It is not so much that in these 20 days there has to be a change in the electoral law. In these 20 days what should happen is that the government would renew the agreement with the OAS, get seriously involved in the issue of electoral reforms within a proper time frame, which is normally having the reform process concluded at least one entire year before the election day. Preferably before that, but definitely not any later. The best electoral reform, done very late, could be counterproductive. If the elections are in November 2021, by November of this year the reforms should be already completed.

What is the problem with the current law? Is it the law or a matter of attitude?

There are two defects. The principal problem is the arbitrator. The law does not make it neither easy nor hard to form a new political party. It is the Supreme Electoral Council, that depending on who is applying, either gives it away or makes it impossible. It is the Supreme Electoral Council that, depending on the order from the party who named the ten magistrates from their own lists of candidates, and with the votes of only their deputies in the National Assembly, in other words, it is a purely Sandinista electoral apparatus, without them even trying to hide it, and who, on having been named by the Sandinista Party, then treat the requests for legal status in accordance with what the Sandinista party recommends. The Supreme Electoral Council is full of political operatives from just one party, and that is not the way to construct arbitration. This event is indicative of another bunch of problems, in other words, a good part of the problem is this, that the arbitrators are unfaithful to what the law demands, they interpret it to the convenience of a political party, they jump over the crossbar when there is no way to interpret them in favor of that political party, and so on successively. To make a sports analogy, many times the opposition in Nicaragua, when it notes that the referee declares a penalty where there was none, begins to think that the key is changing the rule of the penalty, but in reality the key is fixing the arbitrator.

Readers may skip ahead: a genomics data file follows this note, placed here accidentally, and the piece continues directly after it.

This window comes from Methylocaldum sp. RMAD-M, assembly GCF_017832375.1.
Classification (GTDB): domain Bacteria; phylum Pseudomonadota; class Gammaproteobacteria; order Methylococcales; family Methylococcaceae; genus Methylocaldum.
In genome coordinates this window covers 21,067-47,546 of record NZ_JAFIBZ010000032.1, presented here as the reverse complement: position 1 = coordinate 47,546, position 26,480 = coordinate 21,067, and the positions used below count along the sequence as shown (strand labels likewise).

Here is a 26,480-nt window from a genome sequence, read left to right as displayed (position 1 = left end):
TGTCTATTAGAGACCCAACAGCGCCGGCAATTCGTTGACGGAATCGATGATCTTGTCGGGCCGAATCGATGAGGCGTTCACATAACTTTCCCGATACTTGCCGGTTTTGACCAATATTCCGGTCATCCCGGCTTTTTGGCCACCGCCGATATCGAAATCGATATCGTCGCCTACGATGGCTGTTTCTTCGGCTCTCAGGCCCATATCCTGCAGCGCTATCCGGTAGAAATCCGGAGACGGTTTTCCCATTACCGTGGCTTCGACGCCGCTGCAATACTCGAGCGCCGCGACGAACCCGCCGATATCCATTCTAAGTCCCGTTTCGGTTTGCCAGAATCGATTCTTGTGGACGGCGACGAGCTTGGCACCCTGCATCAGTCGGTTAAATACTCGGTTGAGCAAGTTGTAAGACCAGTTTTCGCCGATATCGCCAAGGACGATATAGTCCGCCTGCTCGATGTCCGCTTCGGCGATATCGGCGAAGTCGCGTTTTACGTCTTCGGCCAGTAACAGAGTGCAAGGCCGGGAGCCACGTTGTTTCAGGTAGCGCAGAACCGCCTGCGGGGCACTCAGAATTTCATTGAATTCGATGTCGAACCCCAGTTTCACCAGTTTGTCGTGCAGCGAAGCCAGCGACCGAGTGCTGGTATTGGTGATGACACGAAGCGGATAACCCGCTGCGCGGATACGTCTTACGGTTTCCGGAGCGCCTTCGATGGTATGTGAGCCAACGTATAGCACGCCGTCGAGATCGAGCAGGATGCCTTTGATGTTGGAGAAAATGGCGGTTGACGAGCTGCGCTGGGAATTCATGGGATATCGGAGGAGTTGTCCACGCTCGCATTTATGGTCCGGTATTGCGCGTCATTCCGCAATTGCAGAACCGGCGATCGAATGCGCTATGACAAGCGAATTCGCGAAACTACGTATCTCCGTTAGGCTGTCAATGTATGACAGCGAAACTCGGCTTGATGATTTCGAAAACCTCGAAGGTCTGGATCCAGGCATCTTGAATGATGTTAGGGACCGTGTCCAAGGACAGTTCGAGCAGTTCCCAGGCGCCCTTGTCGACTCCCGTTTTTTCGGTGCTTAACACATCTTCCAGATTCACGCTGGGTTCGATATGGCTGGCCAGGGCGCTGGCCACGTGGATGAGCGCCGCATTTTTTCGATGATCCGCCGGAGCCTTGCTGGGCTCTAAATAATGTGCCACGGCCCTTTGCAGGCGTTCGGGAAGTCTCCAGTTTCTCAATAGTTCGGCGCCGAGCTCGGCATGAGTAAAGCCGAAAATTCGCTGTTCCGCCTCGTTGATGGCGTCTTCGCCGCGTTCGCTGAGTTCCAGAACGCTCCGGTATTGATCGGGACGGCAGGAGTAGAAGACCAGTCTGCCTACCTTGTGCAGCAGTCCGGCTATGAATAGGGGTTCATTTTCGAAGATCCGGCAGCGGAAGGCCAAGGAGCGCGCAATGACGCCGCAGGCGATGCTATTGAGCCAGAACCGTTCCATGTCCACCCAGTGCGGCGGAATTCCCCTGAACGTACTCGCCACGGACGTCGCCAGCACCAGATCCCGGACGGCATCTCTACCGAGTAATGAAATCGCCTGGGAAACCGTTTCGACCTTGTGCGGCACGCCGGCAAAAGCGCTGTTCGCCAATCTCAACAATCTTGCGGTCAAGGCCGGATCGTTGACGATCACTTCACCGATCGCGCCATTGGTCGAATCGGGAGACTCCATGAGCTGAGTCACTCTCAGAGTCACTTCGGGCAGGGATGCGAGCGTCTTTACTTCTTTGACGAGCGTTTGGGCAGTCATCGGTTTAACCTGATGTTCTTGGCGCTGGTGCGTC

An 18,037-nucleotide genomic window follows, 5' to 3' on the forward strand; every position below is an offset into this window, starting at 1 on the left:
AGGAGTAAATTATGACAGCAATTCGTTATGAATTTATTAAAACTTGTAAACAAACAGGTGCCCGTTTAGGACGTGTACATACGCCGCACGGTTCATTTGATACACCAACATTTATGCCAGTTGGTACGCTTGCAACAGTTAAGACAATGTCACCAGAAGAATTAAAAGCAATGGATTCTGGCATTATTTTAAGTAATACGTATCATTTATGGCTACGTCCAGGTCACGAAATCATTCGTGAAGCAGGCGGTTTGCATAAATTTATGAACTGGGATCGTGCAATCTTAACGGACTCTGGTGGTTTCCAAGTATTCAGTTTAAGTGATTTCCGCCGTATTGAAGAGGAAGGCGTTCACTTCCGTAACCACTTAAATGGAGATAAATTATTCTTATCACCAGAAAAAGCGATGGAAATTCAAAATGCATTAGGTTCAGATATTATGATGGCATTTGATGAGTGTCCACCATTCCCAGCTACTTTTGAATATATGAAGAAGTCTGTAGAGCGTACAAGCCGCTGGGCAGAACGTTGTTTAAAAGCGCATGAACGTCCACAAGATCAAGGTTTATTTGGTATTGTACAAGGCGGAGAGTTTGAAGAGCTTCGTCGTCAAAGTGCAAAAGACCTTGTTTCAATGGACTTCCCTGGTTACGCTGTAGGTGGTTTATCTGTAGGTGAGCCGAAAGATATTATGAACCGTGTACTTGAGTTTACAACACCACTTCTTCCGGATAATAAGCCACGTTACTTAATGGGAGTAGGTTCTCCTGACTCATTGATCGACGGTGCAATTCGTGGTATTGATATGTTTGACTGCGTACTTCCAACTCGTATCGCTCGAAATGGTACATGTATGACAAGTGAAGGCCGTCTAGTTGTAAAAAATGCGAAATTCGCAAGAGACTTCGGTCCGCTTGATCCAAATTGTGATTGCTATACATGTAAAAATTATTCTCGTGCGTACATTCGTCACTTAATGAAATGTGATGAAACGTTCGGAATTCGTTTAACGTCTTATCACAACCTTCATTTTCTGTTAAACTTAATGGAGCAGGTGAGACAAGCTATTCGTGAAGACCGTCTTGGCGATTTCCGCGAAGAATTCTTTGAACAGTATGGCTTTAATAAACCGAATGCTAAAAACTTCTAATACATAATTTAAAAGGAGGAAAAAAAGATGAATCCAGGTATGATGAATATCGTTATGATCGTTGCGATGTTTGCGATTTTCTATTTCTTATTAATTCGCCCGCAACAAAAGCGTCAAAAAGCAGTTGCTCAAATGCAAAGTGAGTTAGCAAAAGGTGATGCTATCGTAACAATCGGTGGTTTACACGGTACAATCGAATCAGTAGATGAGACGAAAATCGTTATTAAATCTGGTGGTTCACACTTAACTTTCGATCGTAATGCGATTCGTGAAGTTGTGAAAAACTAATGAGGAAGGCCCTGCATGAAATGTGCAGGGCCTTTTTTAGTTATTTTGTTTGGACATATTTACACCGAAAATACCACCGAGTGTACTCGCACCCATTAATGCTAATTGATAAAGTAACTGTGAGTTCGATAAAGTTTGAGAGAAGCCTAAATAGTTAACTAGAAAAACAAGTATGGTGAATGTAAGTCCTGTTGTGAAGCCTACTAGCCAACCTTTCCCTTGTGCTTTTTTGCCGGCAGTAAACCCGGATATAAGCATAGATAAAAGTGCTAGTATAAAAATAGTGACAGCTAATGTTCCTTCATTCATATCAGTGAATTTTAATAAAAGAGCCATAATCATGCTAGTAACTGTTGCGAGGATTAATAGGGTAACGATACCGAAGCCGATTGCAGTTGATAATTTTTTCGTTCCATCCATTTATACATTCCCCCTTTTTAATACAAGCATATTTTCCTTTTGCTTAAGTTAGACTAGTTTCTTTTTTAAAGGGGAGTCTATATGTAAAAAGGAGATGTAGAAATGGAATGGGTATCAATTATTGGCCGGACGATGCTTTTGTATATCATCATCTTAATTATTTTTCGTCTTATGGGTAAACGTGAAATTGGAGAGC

How willing do you see Ortega to change those authorities?

This is part of what we want to see in the process of discussing a reform, because yes there are some reasons why one could imagine that, like in 2011 and 2016, the last presidential elections, the government intentionally sent a message to the electorate that the process was going to be fraudulent. And that had the effect of promoting abstentionism, which benefitted the government, at the same time that it complemented that message with a ton of actions that affected the competitiveness of the opposition, and that artificially created advantages for the party in power. If that strategy was used in less troubled moments, less relevant times, like 2011 and 2016, now in 2021 one imagines naturally that the party in power would find it even more necessary to implement the strategy that was working for it when it had a little more space. Nevertheless, there is a new factor, there is a correlation of forces where a process of that nature, which used to generate at least international recognition and a certain dose of legitimacy, a process exactly the same to that one today would make the government, in the case of winning in a fraudulent process like the previous ones, would make the government move to the strange condition where it was more legitimate the day prior to the elections than the day after the elections. In a fraudulent process like that, you are more president the day before the elections than with that disgrace, and you have the example of Maduro there, who participated in some previously discredited elections, and not re-legitimized by the quality of the process itself, and so moves to being an illegitimate government, and half the world, three quarters of his neighbors in Latin America, declare him a usurper, and look for a figure to name president, who in this case was the president of the Assembly, but who in the case of Ortega could be a government in exile or anything.